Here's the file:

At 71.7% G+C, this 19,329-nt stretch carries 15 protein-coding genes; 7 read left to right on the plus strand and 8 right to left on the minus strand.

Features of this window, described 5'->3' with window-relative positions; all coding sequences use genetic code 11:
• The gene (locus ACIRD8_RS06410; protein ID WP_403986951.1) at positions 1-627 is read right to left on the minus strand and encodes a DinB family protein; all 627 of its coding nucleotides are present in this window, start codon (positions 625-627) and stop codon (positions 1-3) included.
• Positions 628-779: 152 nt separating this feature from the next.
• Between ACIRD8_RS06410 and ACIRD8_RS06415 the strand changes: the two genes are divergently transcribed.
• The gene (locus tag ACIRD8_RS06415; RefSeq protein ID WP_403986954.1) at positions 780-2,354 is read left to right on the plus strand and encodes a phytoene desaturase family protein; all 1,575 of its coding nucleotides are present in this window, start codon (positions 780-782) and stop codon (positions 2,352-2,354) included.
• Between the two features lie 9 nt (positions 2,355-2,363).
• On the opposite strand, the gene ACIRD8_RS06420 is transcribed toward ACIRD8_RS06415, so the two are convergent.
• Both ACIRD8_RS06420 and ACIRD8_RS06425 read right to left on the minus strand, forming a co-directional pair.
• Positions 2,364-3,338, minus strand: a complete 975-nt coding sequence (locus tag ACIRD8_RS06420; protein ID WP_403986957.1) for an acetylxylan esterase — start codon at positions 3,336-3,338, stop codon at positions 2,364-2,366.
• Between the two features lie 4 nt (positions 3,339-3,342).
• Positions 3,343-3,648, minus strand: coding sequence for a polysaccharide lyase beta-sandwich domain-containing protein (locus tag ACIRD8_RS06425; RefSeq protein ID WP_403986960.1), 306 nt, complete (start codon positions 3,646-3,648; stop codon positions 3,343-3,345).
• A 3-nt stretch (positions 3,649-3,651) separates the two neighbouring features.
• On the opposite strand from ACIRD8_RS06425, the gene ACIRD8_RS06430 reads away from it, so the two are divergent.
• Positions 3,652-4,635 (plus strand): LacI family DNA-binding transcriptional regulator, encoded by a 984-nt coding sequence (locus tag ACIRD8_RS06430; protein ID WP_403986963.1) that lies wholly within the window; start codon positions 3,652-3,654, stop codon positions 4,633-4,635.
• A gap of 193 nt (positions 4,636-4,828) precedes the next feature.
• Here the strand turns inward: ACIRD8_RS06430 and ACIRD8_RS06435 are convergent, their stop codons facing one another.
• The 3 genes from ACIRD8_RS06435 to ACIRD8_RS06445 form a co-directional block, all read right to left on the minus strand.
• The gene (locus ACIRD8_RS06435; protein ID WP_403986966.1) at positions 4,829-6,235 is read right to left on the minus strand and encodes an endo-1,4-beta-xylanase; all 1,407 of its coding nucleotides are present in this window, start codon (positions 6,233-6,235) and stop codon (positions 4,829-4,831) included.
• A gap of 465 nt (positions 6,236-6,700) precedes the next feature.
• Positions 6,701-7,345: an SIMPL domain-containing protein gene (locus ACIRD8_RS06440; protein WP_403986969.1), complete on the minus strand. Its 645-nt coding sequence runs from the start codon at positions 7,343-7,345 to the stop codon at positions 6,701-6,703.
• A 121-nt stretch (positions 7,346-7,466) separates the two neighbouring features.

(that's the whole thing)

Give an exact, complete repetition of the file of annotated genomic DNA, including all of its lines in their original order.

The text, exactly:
At 71.7% G+C, this 19,329-nt stretch carries 15 protein-coding genes; 7 read left to right on the plus strand and 8 right to left on the minus strand.

Features of this window, described 5'->3' with window-relative positions; all coding sequences use genetic code 11:
• The gene (locus ACIRD8_RS06410; protein ID WP_403986951.1) at positions 1-627 is read right to left on the minus strand and encodes a DinB family protein; all 627 of its coding nucleotides are present in this window, start codon (positions 625-627) and stop codon (positions 1-3) included.
• Positions 628-779: 152 nt separating this feature from the next.
• Between ACIRD8_RS06410 and ACIRD8_RS06415 the strand changes: the two genes are divergently transcribed.
• The gene (locus tag ACIRD8_RS06415; RefSeq protein ID WP_403986954.1) at positions 780-2,354 is read left to right on the plus strand and encodes a phytoene desaturase family protein; all 1,575 of its coding nucleotides are present in this window, start codon (positions 780-782) and stop codon (positions 2,352-2,354) included.
• Between the two features lie 9 nt (positions 2,355-2,363).
• On the opposite strand, the gene ACIRD8_RS06420 is transcribed toward ACIRD8_RS06415, so the two are convergent.
• Both ACIRD8_RS06420 and ACIRD8_RS06425 read right to left on the minus strand, forming a co-directional pair.
• Positions 2,364-3,338, minus strand: a complete 975-nt coding sequence (locus tag ACIRD8_RS06420; protein ID WP_403986957.1) for an acetylxylan esterase — start codon at positions 3,336-3,338, stop codon at positions 2,364-2,366.
• Between the two features lie 4 nt (positions 3,339-3,342).
• Positions 3,343-3,648, minus strand: coding sequence for a polysaccharide lyase beta-sandwich domain-containing protein (locus tag ACIRD8_RS06425; RefSeq protein ID WP_403986960.1), 306 nt, complete (start codon positions 3,646-3,648; stop codon positions 3,343-3,345).
• A 3-nt stretch (positions 3,649-3,651) separates the two neighbouring features.
• On the opposite strand from ACIRD8_RS06425, the gene ACIRD8_RS06430 reads away from it, so the two are divergent.
• Positions 3,652-4,635 (plus strand): LacI family DNA-binding transcriptional regulator, encoded by a 984-nt coding sequence (locus tag ACIRD8_RS06430; protein ID WP_403986963.1) that lies wholly within the window; start codon positions 3,652-3,654, stop codon positions 4,633-4,635.
• A gap of 193 nt (positions 4,636-4,828) precedes the next feature.
• Here the strand turns inward: ACIRD8_RS06430 and ACIRD8_RS06435 are convergent, their stop codons facing one another.
• The 3 genes from ACIRD8_RS06435 to ACIRD8_RS06445 form a co-directional block, all read right to left on the minus strand.
• The gene (locus ACIRD8_RS06435; protein ID WP_403986966.1) at positions 4,829-6,235 is read right to left on the minus strand and encodes an endo-1,4-beta-xylanase; all 1,407 of its coding nucleotides are present in this window, start codon (positions 6,233-6,235) and stop codon (positions 4,829-4,831) included.
• A gap of 465 nt (positions 6,236-6,700) precedes the next feature.
• Positions 6,701-7,345: an SIMPL domain-containing protein gene (locus ACIRD8_RS06440; protein WP_403986969.1), complete on the minus strand. Its 645-nt coding sequence runs from the start codon at positions 7,343-7,345 to the stop codon at positions 6,701-6,703.
• A 121-nt stretch (positions 7,346-7,466) separates the two neighbouring features.